Reviews and Problems with Barnes and Noble Nook 1st Generation
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Review: Barnes & Noble Nook, Black and White
15 June 2011
Excerpt: By now, most everyone in your circle of friends has played with a Kindle and an iPad. Fewer have picked up a Nook . But I’d urge you to give this dark horse a shot. I’ve been testing the newest black and white version of Barnes & Noble’s e-reader, and, well, you can color me impressed.
Pros: Nothing here gets in the way of a good read. Six-inch e-ink screen is crisp. Epic battery life. Hardware design eases one-handed operation. Shows progress in actual pages conforming to the paper edition.
Cons: Low light is a problem. Touch screen could be better. Social tools are meh, and the e-mail client is especially weak. Until e-book readers cost significantly less than 0 they won’t be everywhere — razors exist to sell blades.
Excerpt: The new Nook from Barnes & Noble has this funny little trick: I keep on reading on it. In fact, despite my best efforts otherwise, I’m often reading the very book I planned on reading, or the book that I was reading moments before I tried to escape into some OS Wonderland that simply doesn’t exist...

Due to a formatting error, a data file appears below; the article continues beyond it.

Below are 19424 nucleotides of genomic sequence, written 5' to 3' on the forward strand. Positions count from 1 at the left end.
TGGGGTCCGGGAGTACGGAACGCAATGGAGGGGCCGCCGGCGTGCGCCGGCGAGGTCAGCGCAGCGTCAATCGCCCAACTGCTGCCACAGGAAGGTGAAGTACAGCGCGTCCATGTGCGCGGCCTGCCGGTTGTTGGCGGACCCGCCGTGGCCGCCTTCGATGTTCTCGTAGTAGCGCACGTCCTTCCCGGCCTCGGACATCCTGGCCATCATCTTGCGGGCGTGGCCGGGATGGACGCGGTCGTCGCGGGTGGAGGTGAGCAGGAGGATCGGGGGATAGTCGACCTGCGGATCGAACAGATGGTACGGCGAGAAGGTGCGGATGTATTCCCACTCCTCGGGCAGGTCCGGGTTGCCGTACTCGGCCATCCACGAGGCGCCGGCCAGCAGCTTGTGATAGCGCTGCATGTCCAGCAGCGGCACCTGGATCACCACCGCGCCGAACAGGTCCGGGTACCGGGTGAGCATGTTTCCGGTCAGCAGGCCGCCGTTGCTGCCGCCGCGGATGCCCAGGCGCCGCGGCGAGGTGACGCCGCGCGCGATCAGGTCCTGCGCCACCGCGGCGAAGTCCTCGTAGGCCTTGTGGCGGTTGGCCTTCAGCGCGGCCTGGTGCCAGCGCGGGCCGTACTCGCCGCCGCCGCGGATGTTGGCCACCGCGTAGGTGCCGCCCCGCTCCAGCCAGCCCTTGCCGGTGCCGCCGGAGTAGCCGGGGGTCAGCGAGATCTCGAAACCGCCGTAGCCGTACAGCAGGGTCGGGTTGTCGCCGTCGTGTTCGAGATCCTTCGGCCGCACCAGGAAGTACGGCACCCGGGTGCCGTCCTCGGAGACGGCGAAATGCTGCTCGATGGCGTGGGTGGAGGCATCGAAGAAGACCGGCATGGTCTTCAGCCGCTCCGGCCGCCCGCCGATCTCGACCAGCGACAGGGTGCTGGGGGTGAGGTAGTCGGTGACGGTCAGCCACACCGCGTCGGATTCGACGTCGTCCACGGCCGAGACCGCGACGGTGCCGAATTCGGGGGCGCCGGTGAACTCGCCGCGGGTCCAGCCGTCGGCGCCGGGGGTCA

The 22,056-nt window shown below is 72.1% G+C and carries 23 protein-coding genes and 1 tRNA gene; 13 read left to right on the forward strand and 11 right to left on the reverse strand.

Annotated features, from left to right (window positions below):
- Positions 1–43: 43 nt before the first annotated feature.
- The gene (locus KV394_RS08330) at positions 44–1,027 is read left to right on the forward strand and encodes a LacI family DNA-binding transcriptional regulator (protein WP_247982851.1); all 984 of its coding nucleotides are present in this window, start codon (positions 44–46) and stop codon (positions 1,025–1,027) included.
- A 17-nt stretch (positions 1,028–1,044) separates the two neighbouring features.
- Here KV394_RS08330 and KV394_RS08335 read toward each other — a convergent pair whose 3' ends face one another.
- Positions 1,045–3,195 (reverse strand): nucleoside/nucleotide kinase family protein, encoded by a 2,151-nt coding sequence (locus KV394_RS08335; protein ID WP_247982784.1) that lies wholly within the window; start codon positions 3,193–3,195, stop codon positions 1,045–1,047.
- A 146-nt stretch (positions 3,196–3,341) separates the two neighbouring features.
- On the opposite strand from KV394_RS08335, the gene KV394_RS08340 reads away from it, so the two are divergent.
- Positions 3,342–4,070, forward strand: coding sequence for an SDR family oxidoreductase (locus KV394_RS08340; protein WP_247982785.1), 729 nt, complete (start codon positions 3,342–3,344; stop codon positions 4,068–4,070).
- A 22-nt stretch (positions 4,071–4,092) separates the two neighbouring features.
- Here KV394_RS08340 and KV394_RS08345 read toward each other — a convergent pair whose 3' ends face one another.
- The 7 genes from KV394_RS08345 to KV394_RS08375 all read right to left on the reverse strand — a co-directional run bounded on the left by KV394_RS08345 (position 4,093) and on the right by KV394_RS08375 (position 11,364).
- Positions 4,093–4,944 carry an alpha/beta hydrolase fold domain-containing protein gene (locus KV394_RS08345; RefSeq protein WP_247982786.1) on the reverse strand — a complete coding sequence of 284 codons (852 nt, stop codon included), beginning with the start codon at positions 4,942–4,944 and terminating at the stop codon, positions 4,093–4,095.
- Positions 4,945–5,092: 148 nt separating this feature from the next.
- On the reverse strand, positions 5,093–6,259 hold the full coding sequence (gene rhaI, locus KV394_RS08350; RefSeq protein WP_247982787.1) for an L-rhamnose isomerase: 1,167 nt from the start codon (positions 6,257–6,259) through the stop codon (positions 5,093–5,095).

Pros: Simple, intuitive touch UI, Highly responsive, Comfortable in hand
Cons: Can’t access the stronger Kindle ecosystem, Single purpose, E Ink is showing its age
Excerpt: Read between the virtual lines, what with runaway sales of Amazon’s Kindle and news of Plastic Logic and co. splayed all over the evening headlines: eReaders are the hot items to have this holiday season.
Pros: Large readable E Ink display, Lower color LCD touch display looks great, Expandable storage, Large book catalog
Cons: Touch Display is hard to use at times, Slow refresh on E Ink display, Lacking blog and magazine content, Questionable durability, Unintuitive menu system, Lag between two displays